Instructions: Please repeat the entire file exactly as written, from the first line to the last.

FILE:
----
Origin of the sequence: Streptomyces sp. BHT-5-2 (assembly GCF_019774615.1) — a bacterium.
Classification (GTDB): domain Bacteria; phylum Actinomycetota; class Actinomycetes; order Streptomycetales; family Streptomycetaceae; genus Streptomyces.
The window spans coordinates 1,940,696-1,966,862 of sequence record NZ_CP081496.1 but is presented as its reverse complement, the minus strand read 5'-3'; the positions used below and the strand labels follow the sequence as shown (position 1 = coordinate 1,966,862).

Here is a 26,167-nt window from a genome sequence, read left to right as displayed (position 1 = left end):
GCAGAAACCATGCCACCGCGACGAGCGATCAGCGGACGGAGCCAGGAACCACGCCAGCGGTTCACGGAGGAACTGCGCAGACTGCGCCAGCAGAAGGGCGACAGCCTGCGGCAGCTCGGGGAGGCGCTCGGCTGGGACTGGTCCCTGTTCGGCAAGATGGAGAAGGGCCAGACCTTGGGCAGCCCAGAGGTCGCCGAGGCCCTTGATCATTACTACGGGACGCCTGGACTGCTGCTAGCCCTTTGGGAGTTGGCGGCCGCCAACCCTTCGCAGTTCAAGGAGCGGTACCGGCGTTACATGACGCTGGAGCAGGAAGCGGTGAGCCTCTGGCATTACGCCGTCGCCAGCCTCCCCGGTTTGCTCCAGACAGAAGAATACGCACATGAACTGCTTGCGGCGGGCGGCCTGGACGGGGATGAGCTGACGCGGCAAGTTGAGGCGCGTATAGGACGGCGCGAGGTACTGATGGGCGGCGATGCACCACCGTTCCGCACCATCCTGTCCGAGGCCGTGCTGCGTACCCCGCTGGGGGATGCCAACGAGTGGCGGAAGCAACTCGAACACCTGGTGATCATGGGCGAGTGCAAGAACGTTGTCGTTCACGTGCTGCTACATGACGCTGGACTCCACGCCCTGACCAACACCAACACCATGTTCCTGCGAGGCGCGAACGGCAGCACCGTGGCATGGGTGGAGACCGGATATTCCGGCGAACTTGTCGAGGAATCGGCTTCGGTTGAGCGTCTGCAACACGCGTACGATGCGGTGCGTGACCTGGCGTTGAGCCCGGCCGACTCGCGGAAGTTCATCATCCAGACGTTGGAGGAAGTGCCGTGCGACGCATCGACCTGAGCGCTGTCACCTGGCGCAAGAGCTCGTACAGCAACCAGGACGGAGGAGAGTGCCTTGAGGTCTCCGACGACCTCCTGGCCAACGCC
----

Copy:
Origin of the sequence: Streptomyces sp. BHT-5-2 (assembly GCF_019774615.1) — a bacterium.
Classification (GTDB): domain Bacteria; phylum Actinomycetota; class Actinomycetes; order Streptomycetales; family Streptomycetaceae; genus Streptomyces.
The window spans coordinates 1,940,696-1,966,862 of sequence record NZ_CP081496.1 but is presented as its reverse complement, the minus strand read 5'-3'; the positions used below and the strand labels follow the sequence as shown (position 1 = coordinate 1,966,862).

Here is a 26,167-nt window from a genome sequence, read left to right as displayed (position 1 = left end):
GCAGAAACCATGCCACCGCGACGAGCGATCAGCGGACGGAGCCAGGAACCACGCCAGCGGTTCACGGAGGAACTGCGCAGACTGCGCCAGCAGAAGGGCGACAGCCTGCGGCAGCTCGGGGAGGCGCTCGGCTGGGACTGGTCCCTGTTCGGCAAGATGGAGAAGGGCCAGACCTTGGGCAGCCCAGAGGTCGCCGAGGCCCTTGATCATTACTACGGGACGCCTGGACTGCTGCTAGCCCTTTGGGAGTTGGCGGCCGCCAACCCTTCGCAGTTCAAGGAGCGGTACCGGCGTTACATGACGCTGGAGCAGGAAGCGGTGAGCCTCTGGCATTACGCCGTCGCCAGCCTCCCCGGTTTGCTCCAGACAGAAGAATACGCACATGAACTGCTTGCGGCGGGCGGCCTGGACGGGGATGAGCTGACGCGGCAAGTTGAGGCGCGTATAGGACGGCGCGAGGTACTGATGGGCGGCGATGCACCACCGTTCCGCACCATCCTGTCCGAGGCCGTGCTGCGTACCCCGCTGGGGGATGCCAACGAGTGGCGGAAGCAACTCGAACACCTGGTGATCATGGGCGAGTGCAAGAACGTTGTCGTTCACGTGCTGCTACATGACGCTGGACTCCACGCCCTGACCAACACCAACACCATGTTCCTGCGAGGCGCGAACGGCAGCACCGTGGCATGGGTGGAGACCGGATATTCCGGCGAACTTGTCGAGGAATCGGCTTCGGTTGAGCGTCTGCAACACGCGTACGATGCGGTGCGTGACCTGGCGTTGAGCCCGGCCGACTCGCGGAAGTTCATCATCCAGACGTTGGAGGAAGTGCCGTGCGACGCATCGACCTGAGCGCTGTCACCTGGCGCAAGAGCTCGTACAGCAACCAGGACGGAGGAGAGTGCCTTGAGGTCTCCGACGACCTCCTGGCCAACGCC